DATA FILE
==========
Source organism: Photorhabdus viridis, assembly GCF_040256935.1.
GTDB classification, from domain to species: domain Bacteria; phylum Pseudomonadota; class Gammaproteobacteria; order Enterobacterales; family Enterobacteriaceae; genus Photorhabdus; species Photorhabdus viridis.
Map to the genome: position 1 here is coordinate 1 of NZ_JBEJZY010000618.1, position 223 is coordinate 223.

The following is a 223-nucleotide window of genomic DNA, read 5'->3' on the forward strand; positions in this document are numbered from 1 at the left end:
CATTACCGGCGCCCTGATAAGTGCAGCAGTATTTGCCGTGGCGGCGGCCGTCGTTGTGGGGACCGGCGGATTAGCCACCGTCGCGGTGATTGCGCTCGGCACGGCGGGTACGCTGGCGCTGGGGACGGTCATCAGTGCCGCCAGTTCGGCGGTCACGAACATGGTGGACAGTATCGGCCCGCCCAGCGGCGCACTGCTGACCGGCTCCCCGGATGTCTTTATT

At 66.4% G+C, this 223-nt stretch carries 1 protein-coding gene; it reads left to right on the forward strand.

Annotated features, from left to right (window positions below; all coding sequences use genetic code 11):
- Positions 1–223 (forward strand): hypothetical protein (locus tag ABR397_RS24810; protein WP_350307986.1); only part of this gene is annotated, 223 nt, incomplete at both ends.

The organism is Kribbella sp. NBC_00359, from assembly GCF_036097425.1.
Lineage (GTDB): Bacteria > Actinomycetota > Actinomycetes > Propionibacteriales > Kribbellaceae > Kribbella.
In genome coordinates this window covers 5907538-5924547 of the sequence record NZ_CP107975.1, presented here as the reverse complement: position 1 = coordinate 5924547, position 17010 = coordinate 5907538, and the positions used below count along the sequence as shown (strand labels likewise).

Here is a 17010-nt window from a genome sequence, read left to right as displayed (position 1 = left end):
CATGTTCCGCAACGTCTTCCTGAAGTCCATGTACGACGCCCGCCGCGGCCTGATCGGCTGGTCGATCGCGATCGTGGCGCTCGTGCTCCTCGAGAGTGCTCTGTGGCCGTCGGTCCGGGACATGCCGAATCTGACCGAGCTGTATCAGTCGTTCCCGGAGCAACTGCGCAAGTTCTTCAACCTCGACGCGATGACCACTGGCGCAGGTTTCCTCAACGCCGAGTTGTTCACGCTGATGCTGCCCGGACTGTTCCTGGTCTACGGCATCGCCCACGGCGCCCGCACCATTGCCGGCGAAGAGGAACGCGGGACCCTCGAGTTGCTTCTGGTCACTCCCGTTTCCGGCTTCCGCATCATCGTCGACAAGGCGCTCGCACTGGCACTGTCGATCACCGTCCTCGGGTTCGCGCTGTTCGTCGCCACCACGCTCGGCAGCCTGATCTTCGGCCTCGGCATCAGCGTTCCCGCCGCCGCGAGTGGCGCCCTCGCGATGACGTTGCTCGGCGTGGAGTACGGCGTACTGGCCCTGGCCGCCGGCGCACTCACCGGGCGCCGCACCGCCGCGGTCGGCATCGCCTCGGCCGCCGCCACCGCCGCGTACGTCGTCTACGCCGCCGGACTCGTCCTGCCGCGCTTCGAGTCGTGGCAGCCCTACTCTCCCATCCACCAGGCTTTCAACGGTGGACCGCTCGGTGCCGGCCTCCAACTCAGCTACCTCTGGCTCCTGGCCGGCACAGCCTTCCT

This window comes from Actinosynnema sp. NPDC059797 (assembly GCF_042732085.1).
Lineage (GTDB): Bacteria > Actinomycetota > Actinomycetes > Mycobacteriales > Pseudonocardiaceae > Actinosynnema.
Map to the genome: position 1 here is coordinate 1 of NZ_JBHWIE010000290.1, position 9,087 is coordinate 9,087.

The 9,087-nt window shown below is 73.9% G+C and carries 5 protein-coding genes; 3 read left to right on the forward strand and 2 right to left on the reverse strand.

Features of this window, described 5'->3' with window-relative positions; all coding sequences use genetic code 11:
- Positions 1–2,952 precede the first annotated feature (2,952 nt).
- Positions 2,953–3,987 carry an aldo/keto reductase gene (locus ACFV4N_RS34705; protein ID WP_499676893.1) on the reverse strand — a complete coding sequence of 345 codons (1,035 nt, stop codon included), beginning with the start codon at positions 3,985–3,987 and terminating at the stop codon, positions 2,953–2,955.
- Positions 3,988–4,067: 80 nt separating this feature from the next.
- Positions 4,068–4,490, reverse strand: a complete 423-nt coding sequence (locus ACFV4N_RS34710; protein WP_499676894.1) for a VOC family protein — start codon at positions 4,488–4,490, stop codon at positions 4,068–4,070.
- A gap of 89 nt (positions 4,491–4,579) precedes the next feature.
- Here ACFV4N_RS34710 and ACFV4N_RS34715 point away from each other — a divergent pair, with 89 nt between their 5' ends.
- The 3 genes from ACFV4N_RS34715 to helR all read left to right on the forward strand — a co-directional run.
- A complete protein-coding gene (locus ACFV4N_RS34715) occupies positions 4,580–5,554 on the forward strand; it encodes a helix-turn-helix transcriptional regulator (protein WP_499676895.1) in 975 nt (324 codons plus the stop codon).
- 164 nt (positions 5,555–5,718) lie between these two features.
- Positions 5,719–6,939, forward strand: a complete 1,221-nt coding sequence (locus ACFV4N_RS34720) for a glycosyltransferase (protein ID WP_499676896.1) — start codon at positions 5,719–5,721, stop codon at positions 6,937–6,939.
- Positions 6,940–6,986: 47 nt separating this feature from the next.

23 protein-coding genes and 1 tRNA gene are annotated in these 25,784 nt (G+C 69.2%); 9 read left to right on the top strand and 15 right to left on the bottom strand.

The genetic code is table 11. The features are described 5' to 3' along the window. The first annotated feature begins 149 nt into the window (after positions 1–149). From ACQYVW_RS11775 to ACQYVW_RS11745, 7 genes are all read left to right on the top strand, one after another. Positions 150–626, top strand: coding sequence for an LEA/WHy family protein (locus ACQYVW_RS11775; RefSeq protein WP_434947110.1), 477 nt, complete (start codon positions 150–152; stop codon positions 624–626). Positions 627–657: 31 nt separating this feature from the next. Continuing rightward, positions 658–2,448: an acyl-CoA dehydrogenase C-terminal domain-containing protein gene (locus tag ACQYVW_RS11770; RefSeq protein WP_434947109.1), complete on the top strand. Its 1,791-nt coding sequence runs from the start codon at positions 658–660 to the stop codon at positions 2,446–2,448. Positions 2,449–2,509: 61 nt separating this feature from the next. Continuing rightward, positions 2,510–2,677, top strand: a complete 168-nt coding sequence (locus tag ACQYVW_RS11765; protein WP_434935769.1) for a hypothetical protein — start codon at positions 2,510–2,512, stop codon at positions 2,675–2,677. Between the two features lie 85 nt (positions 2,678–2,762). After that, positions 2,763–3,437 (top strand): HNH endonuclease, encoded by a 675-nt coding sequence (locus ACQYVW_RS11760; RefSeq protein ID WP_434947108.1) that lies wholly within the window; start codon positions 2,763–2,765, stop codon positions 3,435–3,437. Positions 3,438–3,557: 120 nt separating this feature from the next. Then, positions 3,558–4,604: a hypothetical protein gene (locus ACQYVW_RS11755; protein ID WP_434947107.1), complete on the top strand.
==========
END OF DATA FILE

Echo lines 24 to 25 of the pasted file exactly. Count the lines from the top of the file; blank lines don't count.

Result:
- Here ACFV4N_RS34710 and ACFV4N_RS34715 point away from each other — a divergent pair, with 89 nt between their 5' ends.
- The 3 genes from ACFV4N_RS34715 to helR all read left to right on the forward strand — a co-directional run.